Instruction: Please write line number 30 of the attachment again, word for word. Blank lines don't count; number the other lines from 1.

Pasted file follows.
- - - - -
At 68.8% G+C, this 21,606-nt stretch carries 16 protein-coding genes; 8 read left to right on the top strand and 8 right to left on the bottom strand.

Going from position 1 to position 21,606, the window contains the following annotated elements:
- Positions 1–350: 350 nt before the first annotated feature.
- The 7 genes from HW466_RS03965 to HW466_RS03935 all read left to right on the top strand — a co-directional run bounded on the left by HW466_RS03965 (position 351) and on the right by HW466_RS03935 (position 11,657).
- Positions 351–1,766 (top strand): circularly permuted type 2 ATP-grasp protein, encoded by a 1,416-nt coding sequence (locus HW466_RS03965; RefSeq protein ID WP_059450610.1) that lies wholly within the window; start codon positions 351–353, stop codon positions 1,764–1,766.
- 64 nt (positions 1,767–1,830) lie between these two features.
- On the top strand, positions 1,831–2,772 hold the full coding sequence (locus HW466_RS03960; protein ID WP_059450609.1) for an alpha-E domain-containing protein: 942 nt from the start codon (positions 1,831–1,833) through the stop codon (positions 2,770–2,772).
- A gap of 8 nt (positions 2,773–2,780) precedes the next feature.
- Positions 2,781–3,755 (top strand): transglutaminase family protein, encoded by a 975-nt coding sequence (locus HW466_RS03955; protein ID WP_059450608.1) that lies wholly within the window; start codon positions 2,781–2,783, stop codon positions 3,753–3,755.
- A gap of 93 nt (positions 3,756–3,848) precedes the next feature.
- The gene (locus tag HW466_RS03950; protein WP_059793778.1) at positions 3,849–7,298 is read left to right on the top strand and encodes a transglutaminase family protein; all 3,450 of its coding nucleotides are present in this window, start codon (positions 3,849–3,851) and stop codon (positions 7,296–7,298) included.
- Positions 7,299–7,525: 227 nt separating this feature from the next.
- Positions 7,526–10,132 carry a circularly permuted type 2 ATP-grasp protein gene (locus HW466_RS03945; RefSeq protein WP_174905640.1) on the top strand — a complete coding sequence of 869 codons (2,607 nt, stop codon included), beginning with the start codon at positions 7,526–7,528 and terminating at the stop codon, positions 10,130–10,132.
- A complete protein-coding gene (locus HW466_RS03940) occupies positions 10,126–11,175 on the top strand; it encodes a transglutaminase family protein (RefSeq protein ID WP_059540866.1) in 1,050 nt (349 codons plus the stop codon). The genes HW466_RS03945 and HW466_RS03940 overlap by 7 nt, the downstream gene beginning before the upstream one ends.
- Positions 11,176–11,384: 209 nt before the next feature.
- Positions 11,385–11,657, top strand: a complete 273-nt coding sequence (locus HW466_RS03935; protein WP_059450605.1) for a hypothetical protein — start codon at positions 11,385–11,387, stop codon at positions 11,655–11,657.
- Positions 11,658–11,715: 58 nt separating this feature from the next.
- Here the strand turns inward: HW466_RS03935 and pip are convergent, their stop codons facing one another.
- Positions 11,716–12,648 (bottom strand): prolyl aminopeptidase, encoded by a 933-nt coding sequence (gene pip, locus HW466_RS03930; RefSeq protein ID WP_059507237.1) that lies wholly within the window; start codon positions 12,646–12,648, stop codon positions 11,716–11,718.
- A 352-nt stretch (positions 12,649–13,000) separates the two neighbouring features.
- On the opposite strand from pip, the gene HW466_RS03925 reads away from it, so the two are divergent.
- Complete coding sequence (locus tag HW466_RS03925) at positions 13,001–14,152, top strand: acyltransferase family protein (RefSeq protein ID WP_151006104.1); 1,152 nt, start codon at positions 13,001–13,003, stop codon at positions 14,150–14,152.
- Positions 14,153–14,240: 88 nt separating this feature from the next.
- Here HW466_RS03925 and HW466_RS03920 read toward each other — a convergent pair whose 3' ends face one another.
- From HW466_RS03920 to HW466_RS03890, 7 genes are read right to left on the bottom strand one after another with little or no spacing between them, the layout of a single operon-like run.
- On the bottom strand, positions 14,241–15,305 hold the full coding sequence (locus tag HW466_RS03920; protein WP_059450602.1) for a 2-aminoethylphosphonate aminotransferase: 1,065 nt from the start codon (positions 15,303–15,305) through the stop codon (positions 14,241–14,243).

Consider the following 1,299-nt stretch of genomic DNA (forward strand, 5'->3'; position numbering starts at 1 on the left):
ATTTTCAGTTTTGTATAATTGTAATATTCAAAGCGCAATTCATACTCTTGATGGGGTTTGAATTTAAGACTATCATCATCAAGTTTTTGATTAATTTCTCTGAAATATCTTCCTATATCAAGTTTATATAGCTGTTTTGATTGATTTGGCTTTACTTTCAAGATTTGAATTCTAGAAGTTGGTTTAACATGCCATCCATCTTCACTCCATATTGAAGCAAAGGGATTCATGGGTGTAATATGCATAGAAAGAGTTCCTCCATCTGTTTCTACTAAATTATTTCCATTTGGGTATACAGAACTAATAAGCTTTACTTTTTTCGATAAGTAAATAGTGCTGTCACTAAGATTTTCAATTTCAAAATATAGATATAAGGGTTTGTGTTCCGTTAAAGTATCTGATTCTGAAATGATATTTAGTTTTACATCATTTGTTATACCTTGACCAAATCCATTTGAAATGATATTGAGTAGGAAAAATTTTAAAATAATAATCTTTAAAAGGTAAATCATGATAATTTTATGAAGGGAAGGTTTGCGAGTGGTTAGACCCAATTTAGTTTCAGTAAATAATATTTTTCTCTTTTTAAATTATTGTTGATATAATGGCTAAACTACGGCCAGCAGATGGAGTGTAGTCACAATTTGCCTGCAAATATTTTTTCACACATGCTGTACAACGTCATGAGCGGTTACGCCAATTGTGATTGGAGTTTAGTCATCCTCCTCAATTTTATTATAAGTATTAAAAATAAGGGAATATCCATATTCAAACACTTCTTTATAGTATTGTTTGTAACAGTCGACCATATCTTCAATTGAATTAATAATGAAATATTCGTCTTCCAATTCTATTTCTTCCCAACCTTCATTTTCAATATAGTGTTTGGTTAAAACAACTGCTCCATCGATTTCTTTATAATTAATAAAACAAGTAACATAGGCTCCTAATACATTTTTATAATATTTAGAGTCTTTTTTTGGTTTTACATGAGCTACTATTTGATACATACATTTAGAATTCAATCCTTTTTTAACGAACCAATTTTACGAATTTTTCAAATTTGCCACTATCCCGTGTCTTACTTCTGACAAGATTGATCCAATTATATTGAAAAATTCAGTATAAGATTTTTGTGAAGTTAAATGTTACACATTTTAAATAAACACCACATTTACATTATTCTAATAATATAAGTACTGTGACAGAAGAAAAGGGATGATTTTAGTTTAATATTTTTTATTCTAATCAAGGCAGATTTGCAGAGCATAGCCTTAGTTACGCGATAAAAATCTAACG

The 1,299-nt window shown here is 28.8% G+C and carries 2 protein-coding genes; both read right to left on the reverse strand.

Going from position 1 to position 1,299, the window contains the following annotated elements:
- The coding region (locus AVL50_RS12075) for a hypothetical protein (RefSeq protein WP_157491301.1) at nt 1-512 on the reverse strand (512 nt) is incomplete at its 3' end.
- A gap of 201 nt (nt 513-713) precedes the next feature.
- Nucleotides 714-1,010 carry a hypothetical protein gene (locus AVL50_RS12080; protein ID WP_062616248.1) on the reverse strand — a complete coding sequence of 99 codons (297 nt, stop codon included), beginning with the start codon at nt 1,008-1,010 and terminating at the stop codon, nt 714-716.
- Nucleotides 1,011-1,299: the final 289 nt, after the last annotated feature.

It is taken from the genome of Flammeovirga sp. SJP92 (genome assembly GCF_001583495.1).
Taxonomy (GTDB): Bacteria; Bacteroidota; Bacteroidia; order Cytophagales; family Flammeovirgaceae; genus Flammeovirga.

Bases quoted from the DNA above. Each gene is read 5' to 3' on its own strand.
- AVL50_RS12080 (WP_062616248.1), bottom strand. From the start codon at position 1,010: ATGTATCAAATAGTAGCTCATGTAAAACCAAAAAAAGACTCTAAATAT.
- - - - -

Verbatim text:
Going from position 1 to position 1,299, the window contains the following annotated elements: